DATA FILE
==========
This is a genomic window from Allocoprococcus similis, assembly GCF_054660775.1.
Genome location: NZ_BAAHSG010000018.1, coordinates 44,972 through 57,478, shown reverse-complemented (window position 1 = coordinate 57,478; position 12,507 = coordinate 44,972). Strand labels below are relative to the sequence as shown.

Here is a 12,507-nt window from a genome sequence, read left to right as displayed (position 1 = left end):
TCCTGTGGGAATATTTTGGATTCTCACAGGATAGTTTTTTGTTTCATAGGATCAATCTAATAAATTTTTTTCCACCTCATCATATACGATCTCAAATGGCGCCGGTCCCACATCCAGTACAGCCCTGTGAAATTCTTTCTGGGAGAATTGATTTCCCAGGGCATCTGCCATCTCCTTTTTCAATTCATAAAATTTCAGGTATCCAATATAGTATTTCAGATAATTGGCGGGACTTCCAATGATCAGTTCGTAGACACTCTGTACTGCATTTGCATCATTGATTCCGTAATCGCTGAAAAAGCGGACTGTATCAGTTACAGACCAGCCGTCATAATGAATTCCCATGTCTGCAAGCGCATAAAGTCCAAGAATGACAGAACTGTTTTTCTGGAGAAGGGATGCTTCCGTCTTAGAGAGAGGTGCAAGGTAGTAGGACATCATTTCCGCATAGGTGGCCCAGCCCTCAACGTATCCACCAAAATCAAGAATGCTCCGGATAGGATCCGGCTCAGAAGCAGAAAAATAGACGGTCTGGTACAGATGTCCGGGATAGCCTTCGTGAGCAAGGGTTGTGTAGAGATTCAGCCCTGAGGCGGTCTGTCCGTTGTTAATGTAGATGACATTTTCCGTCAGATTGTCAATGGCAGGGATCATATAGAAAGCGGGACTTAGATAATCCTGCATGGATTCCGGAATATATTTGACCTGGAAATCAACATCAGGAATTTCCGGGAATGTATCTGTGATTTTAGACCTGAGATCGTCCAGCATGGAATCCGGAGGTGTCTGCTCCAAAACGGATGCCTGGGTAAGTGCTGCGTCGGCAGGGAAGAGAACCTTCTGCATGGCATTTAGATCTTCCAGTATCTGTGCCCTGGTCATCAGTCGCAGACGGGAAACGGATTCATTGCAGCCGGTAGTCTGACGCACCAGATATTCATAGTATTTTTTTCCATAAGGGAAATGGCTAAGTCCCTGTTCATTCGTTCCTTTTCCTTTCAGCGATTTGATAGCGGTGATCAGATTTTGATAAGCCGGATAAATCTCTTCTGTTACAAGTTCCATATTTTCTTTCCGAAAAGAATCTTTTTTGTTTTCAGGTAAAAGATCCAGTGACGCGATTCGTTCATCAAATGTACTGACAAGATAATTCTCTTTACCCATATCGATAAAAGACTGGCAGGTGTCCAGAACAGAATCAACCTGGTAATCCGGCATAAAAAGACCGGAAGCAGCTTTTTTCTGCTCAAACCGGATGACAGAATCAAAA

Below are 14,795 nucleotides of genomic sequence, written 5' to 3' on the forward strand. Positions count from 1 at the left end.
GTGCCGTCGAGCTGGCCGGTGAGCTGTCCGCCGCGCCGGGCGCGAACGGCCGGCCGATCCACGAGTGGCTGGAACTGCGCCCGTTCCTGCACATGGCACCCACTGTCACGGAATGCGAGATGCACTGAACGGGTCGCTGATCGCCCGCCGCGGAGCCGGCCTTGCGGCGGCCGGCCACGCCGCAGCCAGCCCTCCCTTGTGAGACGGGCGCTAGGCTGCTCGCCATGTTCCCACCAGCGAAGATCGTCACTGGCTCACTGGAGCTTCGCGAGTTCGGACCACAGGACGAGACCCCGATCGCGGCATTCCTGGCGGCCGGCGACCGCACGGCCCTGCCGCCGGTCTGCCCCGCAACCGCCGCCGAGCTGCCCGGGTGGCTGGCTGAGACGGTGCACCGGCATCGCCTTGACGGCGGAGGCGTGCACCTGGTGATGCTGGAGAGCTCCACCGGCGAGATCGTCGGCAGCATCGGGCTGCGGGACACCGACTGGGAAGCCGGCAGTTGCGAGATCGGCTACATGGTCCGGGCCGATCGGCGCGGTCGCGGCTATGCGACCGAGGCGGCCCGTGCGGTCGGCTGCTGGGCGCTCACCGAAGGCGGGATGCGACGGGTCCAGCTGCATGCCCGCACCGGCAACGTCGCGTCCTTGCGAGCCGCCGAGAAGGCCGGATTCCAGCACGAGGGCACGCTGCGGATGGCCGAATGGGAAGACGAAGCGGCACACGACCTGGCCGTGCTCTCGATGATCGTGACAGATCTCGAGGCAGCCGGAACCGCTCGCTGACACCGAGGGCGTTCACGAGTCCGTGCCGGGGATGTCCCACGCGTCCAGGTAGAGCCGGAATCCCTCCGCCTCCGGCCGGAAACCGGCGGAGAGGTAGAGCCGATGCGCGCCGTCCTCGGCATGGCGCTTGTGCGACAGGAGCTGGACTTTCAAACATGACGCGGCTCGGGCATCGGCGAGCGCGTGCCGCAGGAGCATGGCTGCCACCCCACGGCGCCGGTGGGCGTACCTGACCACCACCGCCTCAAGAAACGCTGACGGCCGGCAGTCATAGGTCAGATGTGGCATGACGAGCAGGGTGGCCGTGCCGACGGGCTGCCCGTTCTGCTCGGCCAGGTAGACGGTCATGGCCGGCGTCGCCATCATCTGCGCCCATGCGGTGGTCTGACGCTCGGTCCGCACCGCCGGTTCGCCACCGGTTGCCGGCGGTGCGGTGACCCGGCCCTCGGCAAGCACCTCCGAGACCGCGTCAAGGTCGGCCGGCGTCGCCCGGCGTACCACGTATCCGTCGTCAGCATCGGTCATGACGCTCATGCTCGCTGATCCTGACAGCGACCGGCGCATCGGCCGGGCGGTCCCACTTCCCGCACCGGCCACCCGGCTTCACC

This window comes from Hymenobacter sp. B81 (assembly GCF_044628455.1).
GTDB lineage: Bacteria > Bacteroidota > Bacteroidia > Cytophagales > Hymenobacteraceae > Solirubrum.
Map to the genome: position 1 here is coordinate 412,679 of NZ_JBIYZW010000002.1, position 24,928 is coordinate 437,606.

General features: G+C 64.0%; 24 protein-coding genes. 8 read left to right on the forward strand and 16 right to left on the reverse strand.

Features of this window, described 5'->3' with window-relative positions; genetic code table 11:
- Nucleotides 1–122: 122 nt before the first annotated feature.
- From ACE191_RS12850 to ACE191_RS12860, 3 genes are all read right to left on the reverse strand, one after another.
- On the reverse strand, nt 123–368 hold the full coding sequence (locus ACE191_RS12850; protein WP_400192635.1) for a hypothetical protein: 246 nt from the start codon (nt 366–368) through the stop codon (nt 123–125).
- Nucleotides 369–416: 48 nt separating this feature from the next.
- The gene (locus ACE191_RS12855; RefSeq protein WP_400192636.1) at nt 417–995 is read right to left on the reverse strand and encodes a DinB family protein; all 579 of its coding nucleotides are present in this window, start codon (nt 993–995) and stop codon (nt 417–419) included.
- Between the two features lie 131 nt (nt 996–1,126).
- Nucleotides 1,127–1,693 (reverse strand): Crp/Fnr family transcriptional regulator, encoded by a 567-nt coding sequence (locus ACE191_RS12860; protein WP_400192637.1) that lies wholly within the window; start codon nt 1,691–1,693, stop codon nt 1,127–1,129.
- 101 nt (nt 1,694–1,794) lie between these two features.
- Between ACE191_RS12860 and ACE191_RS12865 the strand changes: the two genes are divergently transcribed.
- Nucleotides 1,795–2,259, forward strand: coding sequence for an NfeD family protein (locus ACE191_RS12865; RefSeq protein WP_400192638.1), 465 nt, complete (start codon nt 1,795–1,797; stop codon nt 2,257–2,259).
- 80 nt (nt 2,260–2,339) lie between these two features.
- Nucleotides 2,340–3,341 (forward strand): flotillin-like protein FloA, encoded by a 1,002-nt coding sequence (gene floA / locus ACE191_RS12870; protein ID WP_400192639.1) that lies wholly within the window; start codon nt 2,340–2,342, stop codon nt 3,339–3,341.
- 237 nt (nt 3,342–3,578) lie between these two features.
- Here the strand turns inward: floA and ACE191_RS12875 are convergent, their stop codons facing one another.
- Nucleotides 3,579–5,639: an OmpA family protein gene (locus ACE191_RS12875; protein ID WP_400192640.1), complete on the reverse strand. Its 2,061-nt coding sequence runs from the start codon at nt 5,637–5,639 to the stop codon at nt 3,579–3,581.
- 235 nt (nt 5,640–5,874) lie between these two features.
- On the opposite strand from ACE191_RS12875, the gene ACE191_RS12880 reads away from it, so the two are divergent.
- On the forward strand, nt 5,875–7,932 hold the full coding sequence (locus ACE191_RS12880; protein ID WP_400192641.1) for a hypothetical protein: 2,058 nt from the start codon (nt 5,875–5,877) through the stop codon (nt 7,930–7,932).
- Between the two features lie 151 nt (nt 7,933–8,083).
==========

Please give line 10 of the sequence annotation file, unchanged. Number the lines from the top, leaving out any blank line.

General features: G+C 64.0%; 24 protein-coding genes. 8 read left to right on the forward strand and 16 right to left on the reverse strand.